“Another one bites the dust as another one dusts the bit”.

With Matevž Kolenc, Laibach, Composer

Baking World, 2022

Installation, 29 cm x 42 cm
PVA glue, starch, baking soda, transfer print, flame

Baking World is a modern world map created specifically to survive nuclear war. The map contains currently widely available household ingredients replicating the legendary “Starlite” material, that is said to be able to insulate from extreme heat and withstand 75 nuclear explosions through the effectiveness of carbon foam. It was invented in the 1970s by Briton Maurice Ward and tested by NASA. It features a three dimensional impression of a Danseij-IV map, a “brand new” world projection by young American nuclear scientist Justin Kunimune.

Baking World reflects on the relationship between the Earth and fire, a powerful force of creation and disruption. In the context of long-term increase in the average temperature of the Earth’s climate system and the hypothetical possibility of a nuclear disaster, the need arose to do everything possible to preserve the world in advance – to form it from a material that can withstand very high temperatures.

Trinity Twins, 2022

film, radioactivity, geigercounter, code and projection

Trinity, the first human induced atmospheric nuclear explosion marks the day zero of the infossil epoch, the beginning of the transformation of Earth’s atmosphere into the atomsphere, the context in which humanity, through the application and aspired mastery of atomic processes, begins to create a new planetary environment through the transmutation of matter, machines, minds and money. In a cave hidden in Haigerloch, Germany, humanity created her first atomic cave painting, painted with radioisotopes on the canvas of time.

“Trinity Twins” documents such close encounters with this fleeting acquaintance with the primordial nuclear force. The omnipresent cosmic and anthropogenic flow of radiation, measured with a Geiger-Müller counting tube, rearranges cinematic elements in real time and transforms them into “cinematic isotopes”, releasing them from the constraints of linear narration introducing a quantum cinema of pure probability.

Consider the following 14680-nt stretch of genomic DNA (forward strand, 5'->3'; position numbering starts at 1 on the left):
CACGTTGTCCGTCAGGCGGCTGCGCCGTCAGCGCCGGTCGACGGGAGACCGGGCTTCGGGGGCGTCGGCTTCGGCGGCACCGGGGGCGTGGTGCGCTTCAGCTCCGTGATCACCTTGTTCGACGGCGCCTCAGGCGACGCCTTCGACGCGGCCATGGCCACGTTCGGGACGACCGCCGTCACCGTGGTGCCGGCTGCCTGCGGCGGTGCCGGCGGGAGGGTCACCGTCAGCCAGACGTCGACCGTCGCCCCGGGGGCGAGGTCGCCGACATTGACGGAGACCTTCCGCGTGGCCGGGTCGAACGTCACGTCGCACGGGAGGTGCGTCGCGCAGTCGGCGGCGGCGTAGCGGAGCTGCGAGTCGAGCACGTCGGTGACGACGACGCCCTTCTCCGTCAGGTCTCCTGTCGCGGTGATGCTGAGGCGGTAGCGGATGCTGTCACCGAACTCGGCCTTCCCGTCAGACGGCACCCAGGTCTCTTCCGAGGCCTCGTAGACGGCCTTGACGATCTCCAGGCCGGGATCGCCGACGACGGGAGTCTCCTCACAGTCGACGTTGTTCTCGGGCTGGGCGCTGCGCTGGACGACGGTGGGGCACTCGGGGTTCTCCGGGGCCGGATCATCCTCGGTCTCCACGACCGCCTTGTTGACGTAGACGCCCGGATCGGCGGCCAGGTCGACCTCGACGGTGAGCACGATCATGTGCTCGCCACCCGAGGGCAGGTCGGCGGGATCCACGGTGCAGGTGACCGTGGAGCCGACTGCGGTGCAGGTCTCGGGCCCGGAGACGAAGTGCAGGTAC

produced by Kinemathek Karlsruhe with #unescocityofmediaarts.
With the help of Holger Förterer and Marc Teuscher

sugarmatrix, 2018

industrial sugar cubes

A modern, segmented, fragmented low resolution Yin and Yang Matrix intended for profane communication


Anastasiia Belousova is an artist living in Berlin. Her work is based on the intersection of technology and humans in everyday life. She seeks to question the interplay between physical and digital space and long-term futures. By exploring the agenda of global issues, she reflects on political and social themes. In doing so, she seeks to portray everyday experiences. In her artistic work, she uses both digital technology and analogue materials.

Michael Saup is an artist, instrumentalist, filmmaker and coder. He has acted as professor of digital media art at HfG/ZKM University in Germany and as the founding director of the Oasis Archive of the European Union. He is the co-founder of the Open Home Project, a humanitarian initiative to help people being affected by the Fukushima nuclear crisis in Japan. Michael Saup’s work focuses on the underlying forces of nature and society; an ongoing research into what he calls the “Archaeology of Future”. He currently lives and works in Berlin.

Gefördert durch die Akademie der Künste aus Mitteln der Beauftragten der Bundesregierung für Kultur und Medien im Rahmen des Programms NEUSTART KULTUR.

Supported by the Akademie der Künste, Berlin, with funding from the Federal Government Commissioner for Culture and the Media as part of the NEUSTART KULTUR programme.